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Erykah & Esperanza: Grasping and Reaching for That Certain Pop Feeling

J.D. Swerzenski
Contributing Writer

I had the good fortune this past weekend to catch both Esperanza Spalding and Erykah Badu live. Now the circumstances of these two shows—location, audience, vibe—were worlds apart; however their chronological proximity to each other (and a story idea planted by Nextbop editor ADH) got me connecting the two in a way I had never considered. I’ll spare you the obligatory biography of both artists, as I’m pretty sure both are known quantities around these parts (and if not, I’m pretty sure there are internets for that sort of thing). But clearly Erykah and Esperanza came up in vastly different ways: Badu through the neo-soul movement of the mid-90s, Spalding through the jazz world towards the later half of the 2000s.

However, both shows left me with the sense that both artists were aiming for the same sort of thing, a sort of genre-less amalgam of jazz, R&B, hip-hop and pop. Considering both Badu and Spalding’s latest records, this shouldn’t have surprised me. Both have shown a penchant for expanding beyond their established sound in favor of a more nebulous sonic palette. But considering my varying level of enjoyment of both those records, I should have also anticipated what show I would have liked more.

First, Erykah. Playing to a packed house at Austin’s Moody Theater (regular site of the Austin City Limits tapings), her set kicked off as a party and never let up. The woman owned the stage. There was little in the way of stage banter, a move that seemed to increase her enigmatic magnetism. Badu dressed many of the songs, often by building the beats herself with a sampler (though it certainly didn’t hurt that her band was crack, or that it included this dude). Running through a career spanning set, it was a thrilling, transcendent, splen... well, enough platitudes. I clearly dug it.

Then there was Esperanza. With her 11-piece Radio Music Society band in tow, Spalding took to San Antonio’s Lila Cockrell Theater, a venue typically reserved for opera and ballet performances. Also worthy of note, the show was preceded by a charity gala, which added to formalistic feel of the whole scene. Having meticulously designed her whole show around the radio theme of the record, there were some fun set pieces and while her band did occasionally steal the show out from under her (particularly these two guys), Esperanza’s chops on both bass and vocals ensured she remained the star attraction.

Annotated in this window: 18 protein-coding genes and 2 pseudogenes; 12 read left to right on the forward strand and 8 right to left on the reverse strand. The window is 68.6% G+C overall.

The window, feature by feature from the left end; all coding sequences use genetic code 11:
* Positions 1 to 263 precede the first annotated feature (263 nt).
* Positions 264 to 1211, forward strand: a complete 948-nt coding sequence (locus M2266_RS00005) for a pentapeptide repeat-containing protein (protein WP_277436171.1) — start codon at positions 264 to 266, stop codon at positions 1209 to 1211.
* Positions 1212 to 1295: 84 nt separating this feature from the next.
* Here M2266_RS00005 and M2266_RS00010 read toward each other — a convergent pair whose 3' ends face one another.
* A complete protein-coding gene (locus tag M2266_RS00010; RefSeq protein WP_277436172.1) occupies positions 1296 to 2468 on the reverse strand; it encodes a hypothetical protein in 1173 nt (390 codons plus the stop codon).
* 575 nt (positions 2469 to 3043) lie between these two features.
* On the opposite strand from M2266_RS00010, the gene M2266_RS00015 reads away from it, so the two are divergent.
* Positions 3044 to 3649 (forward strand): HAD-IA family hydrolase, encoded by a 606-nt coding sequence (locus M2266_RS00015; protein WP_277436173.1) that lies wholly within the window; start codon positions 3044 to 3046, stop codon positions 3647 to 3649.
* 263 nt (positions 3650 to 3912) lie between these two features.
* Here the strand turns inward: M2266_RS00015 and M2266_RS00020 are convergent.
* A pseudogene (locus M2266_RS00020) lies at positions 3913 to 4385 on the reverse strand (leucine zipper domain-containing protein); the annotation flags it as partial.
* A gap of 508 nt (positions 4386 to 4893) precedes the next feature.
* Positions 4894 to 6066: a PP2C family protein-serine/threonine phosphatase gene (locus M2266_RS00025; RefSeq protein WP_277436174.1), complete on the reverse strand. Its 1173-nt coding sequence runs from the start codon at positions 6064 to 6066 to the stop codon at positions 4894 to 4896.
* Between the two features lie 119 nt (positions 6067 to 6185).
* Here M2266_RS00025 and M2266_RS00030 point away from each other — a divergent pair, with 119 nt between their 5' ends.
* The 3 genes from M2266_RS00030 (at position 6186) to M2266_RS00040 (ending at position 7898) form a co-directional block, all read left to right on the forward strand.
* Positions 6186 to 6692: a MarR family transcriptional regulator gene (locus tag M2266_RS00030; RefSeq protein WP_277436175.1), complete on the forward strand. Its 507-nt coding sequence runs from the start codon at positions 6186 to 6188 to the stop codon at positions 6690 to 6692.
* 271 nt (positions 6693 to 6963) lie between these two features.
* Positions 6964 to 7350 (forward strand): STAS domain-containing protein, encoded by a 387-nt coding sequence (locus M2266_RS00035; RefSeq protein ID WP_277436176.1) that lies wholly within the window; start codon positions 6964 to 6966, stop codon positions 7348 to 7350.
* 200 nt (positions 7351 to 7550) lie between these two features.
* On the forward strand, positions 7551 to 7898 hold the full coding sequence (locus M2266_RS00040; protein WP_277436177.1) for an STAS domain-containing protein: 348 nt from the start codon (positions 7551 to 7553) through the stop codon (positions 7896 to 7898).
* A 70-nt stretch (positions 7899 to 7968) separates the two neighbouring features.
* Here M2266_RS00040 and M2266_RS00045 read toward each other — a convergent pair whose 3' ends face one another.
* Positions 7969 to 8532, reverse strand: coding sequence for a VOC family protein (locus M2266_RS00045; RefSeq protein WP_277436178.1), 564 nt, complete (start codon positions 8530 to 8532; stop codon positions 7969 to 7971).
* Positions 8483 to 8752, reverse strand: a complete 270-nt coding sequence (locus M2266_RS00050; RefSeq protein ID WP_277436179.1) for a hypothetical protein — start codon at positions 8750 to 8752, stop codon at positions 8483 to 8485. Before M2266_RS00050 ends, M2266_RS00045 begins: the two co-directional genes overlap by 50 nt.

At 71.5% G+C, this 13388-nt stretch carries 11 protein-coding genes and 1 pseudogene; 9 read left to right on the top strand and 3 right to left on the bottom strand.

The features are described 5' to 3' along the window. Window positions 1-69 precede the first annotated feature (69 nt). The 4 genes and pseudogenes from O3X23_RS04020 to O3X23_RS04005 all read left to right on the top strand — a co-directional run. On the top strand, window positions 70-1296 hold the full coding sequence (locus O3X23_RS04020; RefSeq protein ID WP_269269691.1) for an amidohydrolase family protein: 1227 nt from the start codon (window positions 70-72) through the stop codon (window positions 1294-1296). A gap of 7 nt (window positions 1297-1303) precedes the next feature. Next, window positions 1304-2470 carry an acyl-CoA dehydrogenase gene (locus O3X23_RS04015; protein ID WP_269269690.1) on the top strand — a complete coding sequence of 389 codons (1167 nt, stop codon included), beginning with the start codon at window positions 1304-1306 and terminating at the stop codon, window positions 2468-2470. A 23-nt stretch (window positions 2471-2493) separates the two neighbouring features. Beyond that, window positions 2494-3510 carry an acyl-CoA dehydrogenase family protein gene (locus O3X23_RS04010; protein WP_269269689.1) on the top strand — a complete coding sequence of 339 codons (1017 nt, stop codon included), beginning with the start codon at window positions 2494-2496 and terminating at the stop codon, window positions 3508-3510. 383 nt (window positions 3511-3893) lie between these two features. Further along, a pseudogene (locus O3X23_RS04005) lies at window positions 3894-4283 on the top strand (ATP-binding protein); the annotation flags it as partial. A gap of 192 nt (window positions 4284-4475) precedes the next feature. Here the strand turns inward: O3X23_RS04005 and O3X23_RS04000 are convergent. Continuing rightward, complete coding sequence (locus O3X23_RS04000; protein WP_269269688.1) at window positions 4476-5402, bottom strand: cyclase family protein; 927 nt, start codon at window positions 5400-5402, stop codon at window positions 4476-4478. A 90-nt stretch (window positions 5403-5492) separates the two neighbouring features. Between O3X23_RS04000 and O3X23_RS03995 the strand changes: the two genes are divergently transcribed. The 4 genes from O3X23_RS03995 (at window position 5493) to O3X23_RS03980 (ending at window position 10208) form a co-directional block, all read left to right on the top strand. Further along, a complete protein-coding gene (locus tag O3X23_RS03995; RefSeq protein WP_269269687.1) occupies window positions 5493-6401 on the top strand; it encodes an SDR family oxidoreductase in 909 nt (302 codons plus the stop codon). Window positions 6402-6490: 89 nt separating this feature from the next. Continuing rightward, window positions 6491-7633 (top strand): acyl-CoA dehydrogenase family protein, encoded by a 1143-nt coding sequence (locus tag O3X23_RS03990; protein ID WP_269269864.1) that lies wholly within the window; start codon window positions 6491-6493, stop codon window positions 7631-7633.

But it didn’t seem to add up. And at first, I couldn’t quite wrap my head around why: both front-women and their band’s were bursting with talent and both came in with a back catalog stocked enough to keep just about any audience happy. So how did Erykah kill it and Esperanza leave me feeling flat?

Certainly the venue factors in, but that just belies another question. Why was Esperanza in an concert hall that most recently staged Romeo and Juliet and Erykah in a venue with a half dozen bars within striking distance of the her? To my view, it has to do with the balance between serious and pop music, which can be boiled down to the struggle to get someone to artistically appreciate your music and shake their ass to it. Badu has worked from pop to serious for the past decade and seems to have found the equilibrium. Esperanza, working from the heady confines of jazz, seems to be working furiously in the other direction, in a way that too often feels forced and more than a little outside her comfort zone, or at least is just a bit faster than her audience is willing to go with her.

One last note to throw a kink in things. I considered how this piece may have been different should Erykah and Esperanza switched venues, and even more specifically, how Spalding and her band were received at the much more party ready ACL Festival this weekend. I was a bit shocked to run across this, an account from an equally disappointed reviewer who wondered if Spalding and crew wouldn’t have been better suited to, yep, a concert hall. So no telling if there really is a venue ideal for the Radio Music Society. But then again, Esperanza is still 27, a full decade and a half behind Badu in age and stage experience. Expecting her to hold an audience with the same ease as Erykah at this stage in her career is unrealistic, especially for someone as artistically restless as Spalding. And while I left the Lila Cockrell Theater this past Saturday with a feeling of what could have been rather than what was, when it comes to an artist as remarkably gifted as Esperanza Spalding, know that I’ll be there every time she swings through town to witness her progress.

Esperanza Spalding - Crowned & Kissed Live at ACL Festival

J.D. Swerzenski is the operations manager of KRTU San Antonio and a contributor to the San Antonio Current.